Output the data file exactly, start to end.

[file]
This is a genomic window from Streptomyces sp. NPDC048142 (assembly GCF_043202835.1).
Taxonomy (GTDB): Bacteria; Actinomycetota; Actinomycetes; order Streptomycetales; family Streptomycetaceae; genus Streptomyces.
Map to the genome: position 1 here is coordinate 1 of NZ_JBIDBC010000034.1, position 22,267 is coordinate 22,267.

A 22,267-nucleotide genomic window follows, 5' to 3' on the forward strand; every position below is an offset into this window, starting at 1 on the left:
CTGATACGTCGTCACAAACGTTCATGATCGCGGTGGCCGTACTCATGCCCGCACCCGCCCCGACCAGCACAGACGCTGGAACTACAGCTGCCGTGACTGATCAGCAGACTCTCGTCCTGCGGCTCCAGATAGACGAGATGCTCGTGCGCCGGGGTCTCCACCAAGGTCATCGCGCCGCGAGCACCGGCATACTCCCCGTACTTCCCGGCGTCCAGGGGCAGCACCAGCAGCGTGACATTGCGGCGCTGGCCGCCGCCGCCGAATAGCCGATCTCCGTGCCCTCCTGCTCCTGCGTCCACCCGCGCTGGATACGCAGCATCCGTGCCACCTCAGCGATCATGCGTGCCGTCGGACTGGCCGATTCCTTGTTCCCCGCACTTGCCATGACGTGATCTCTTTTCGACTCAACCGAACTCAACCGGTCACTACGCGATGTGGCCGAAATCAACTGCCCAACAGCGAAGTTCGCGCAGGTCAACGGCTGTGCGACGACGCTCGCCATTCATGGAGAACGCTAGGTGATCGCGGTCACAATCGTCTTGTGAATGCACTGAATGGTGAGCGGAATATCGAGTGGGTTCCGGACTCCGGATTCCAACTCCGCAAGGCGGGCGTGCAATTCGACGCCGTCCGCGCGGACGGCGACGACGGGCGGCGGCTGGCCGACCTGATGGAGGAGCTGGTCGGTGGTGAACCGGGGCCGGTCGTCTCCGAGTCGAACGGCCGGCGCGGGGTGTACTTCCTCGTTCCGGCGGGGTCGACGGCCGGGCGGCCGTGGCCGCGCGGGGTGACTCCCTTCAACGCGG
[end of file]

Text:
This is a genomic window from Streptomyces sp. NPDC048142 (assembly GCF_043202835.1).
Taxonomy (GTDB): Bacteria; Actinomycetota; Actinomycetes; order Streptomycetales; family Streptomycetaceae; genus Streptomyces.
Map to the genome: position 1 here is coordinate 1 of NZ_JBIDBC010000034.1, position 22,267 is coordinate 22,267.

A 22,267-nucleotide genomic window follows, 5' to 3' on the forward strand; every position below is an offset into this window, starting at 1 on the left:
CTGATACGTCGTCACAAACGTTCATGATCGCGGTGGCCGTACTCATGCCCGCACCCGCCCCGACCAGCACAGACGCTGGAACTACAGCTGCCGTGACTGATCAGCAGACTCTCGTCCTGCGGCTCCAGATAGACGAGATGCTCGTGCGCCGGGGTCTCCACCAAGGTCATCGCGCCGCGAGCACCGGCATACTCCCCGTACTTCCCGGCGTCCAGGGGCAGCACCAGCAGCGTGACATTGCGGCGCTGGCCGCCGCCGCCGAATAGCCGATCTCCGTGCCCTCCTGCTCCTGCGTCCACCCGCGCTGGATACGCAGCATCCGTGCCACCTCAGCGATCATGCGTGCCGTCGGACTGGCCGATTCCTTGTTCCCCGCACTTGCCATGACGTGATCTCTTTTCGACTCAACCGAACTCAACCGGTCACTACGCGATGTGGCCGAAATCAACTGCCCAACAGCGAAGTTCGCGCAGGTCAACGGCTGTGCGACGACGCTCGCCATTCATGGAGAACGCTAGGTGATCGCGGTCACAATCGTCTTGTGAATGCACTGAATGGTGAGCGGAATATCGAGTGGGTTCCGGACTCCGGATTCCAACTCCGCAAGGCGGGCGTGCAATTCGACGCCGTCCGCGCGGACGGCGACGACGGGCGGCGGCTGGCCGACCTGATGGAGGAGCTGGTCGGTGGTGAACCGGGGCCGGTCGTCTCCGAGTCGAACGGCCGGCGCGGGGTGTACTTCCTCGTTCCGGCGGGGTCGACGGCCGGGCGGCCGTGGCCGCGCGGGGTGACTCCCTTCAACGCGG